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Building a website is a critical business factor in this digital age when people buy online often and use websites as the first point of contact in many cases. However, it’s not enough to simply build a great digital presence and leave it at that. You must engage in quality assurance (QA) over time so your site remains professional and effective.
Regular website quality assurance can mean the difference between a conversion rate that makes you smile and a high bounce rate that leaves you wondering what went wrong. Use QA to help you meet and exceed customer expectations rather than failing them. Utilize a handy session recording tool and analytics program to get an idea of what people search for, what they look at and do on your site, and, most importantly, where they click away.
Website quality assurance will also help you stand out from your competition, build your reputation and the trust customers have in your business, and get more positive testimonials and reviews. This work can assist you with identifying potential security vulnerabilities, too. If you haven’t tested your site since you launched, don’t delay. There are many elements to examine as you go about the process.
Check for Broken Links and Forms
Many websites end up with broken links that may not be obvious at first glance but can cause site visitors much frustration. Such breaks disappoint consumers, harm your credibility, and make it harder for shoppers to make a purchase, get in contact, or learn the information they need.
Link breaks can happen when the page you connect to externally disappears, or changes or the URL of an internal page gets removed or updated. Sometimes simple glitches make these issues arise, too. Go through your entire website, clicking on every link to ensure it goes where it’s meant to and arrives on a working page.
Similarly, check the forms on your website. Many sites have contact or cart-based forms, among others, where people have to input various information then submit those details. Problems can arise in missing fields, information not saving, and forms not submitting. Sometimes it appears forms have been completed and sent off to the correct location or recipient, but they got lost in transit, too.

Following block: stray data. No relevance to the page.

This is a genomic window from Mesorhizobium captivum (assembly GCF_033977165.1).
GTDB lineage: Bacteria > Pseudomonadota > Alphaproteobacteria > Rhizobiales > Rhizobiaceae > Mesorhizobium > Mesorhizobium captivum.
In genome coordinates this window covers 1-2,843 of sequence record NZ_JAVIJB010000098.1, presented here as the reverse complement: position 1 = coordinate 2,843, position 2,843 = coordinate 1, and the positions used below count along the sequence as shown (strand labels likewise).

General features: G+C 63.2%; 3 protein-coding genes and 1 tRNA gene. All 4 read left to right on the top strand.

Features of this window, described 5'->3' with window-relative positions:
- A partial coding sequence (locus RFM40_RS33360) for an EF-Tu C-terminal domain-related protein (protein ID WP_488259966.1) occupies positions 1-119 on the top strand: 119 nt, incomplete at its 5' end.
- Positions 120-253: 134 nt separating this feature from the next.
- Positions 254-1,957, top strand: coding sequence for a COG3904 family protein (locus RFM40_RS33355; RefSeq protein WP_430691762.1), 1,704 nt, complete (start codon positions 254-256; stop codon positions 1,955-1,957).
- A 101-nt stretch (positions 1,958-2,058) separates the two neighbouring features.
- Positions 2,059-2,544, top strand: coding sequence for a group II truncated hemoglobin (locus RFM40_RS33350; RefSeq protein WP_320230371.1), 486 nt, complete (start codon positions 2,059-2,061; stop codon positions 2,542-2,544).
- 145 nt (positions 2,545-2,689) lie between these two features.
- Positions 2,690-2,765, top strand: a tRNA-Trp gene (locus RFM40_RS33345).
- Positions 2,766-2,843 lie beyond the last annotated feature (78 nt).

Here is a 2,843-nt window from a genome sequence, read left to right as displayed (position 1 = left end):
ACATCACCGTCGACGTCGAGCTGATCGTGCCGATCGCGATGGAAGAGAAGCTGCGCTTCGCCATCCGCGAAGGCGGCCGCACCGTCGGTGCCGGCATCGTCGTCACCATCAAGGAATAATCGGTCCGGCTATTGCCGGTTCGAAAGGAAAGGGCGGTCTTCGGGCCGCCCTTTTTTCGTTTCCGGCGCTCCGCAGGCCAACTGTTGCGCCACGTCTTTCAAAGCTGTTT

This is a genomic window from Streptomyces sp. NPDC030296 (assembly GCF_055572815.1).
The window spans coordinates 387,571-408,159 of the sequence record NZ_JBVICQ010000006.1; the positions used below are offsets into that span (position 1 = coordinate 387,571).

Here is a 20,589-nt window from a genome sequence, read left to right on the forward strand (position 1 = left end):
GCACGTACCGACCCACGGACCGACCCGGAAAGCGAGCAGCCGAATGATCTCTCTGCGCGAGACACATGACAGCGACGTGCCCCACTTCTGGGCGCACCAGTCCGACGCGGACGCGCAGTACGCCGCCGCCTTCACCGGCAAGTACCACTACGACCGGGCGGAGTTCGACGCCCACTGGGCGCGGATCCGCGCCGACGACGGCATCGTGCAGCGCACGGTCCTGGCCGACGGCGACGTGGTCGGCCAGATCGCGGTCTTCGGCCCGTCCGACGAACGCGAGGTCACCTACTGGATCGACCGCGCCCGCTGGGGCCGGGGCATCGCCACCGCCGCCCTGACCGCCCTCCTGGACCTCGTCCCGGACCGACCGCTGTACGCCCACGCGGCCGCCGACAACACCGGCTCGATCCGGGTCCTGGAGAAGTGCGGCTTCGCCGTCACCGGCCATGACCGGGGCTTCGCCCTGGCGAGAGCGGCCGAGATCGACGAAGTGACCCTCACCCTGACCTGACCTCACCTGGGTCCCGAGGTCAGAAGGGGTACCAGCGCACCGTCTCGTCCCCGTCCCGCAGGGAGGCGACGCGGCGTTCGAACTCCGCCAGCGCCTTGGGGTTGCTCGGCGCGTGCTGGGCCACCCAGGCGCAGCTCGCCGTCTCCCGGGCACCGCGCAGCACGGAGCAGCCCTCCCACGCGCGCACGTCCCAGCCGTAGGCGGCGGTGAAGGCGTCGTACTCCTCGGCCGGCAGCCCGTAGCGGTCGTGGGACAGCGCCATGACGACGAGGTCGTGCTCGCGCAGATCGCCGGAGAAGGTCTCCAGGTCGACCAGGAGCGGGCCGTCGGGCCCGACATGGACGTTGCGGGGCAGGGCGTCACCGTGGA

Look Out for Issues with Content or Graphics
As your website grows in comprehensiveness, it gets hard to keep track of the content and graphics on each page and whether they’re correct, up to date, or if crucial details are missing. As such, spend time going carefully through every page to see if what’s there is right or not. For example, are there any outdated details, such as product or service listings, contact information, data about the team behind the business, and pricing, shipping, and returns aspects? Are there old listings you need to remove or deals or other offers you used that are no longer valid?
Perhaps you have pages with only the bare minimum of content that you need to bulk up to help consumers and boost your SEO rankings. You might also have old photos or videos that are no longer relevant. Customers lose confidence in organizations if they can’t find critical information or read inaccurate details. It might take time to check all the content on your site, but it’s an essential step.
Spot Spelling Mistakes and Typos
Be on the lookout for spelling mistakes, typos, and grammatical issues across your website. If you quickly threw content together when creating your site or putting together new product listings, for instance, some errors likely occurred. It’s easy to forget to come back and check these things later, but neglecting this part of the process can damage your credibility with shoppers and create miscommunications.
It can be hard to spot mistakes and typos when our brains know what should be written there. As such, it pays to copy the content from each page and paste it into a word document or an app like Grammarly or Hemingway to pick up on problems. You might also highlight details in a different color or read them aloud as a way to notice errors. Or, have someone else who didn’t write the content scan it for you.
Some other components of your website to check for quality assurance include:
How pages display on mobile devices and different browsersSite uptime and loading timesSearch engine optimization factors such as metadata, title tags, H1 tags, and alt text on imagesThe checkout and payment processAutomated emails such as those sent when people sign up for a newsletter or account, submit a query, or make a purchase
The more elements of your online presence you comb through carefully, the more issues you’re likely to spot and rectify. In turn, your website will function better and impress consumers more.
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